I wouldn’t claim that my poems have any of these qualities, though it’s good to have something to aspire to. I think there is another quality that a poem can have, though: one to which I also aspire, and one which a good myth or a serious fairytale has – it can be a form of communication between the world of humanity and the rest of life on earth.

‘Man’s half-dream’, wrote the Californian poet Robinson Jeffers in The Beauty of Things, ‘Man, you might say, is nature dreaming…’ As he so often liked to do, Jeffers ended this poem with a statement, which also doubled as his manifesto:

                        —to feel
Greatly, and understand greatly, and express greatly, the natural
Beauty, is the sole business of poetry.
The rest’s diversion …

Call me a Romantic (I’d take it as a compliment), but I believe the world is more alive than we can currently understand, and that our society’s project of de-souling and de-animating it is the root cause of the sense of loss, the great ache, that seems to underlie so much of the modern project. Theologian and ecologist Thomas Berry presented the modern dilemma as a break in age-old speech:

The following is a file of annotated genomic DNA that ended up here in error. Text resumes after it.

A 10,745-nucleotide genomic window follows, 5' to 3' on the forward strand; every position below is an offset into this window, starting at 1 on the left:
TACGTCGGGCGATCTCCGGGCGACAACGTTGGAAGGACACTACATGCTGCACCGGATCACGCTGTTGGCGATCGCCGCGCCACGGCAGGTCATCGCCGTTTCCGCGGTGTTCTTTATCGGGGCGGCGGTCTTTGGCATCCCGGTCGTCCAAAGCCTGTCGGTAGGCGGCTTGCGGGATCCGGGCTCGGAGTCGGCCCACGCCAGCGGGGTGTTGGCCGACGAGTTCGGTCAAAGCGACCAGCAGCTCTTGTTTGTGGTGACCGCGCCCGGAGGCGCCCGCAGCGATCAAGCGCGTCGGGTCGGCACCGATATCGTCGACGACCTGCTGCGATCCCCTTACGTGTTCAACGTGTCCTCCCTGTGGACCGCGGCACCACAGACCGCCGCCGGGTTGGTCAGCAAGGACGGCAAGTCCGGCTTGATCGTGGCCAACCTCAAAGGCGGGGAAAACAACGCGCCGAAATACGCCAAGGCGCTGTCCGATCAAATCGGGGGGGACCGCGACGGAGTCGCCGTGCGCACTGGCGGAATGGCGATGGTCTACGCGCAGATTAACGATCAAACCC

We are talking to ourselves. We are not talking to the river, we are not listening to the river. We have broken the great conversation. By breaking the conversation we have shattered the universe.

When humans talk only to themselves, they shatter the universe. It is quite a claim, but it is the claim that Jeffers too was writing of when he warned the human-centric Modernist poets a century ago about that ‘diversion’. The diversion is an act of forgetting, and not just for poets. Forgetting that, in the words of conservationist Aldo Leopold, ‘mountains have secret opinions.’ Mountains, hawks, hares, great diving beetles, tardigrades, walnut trees, cloud banks. What else? We have to write to find out.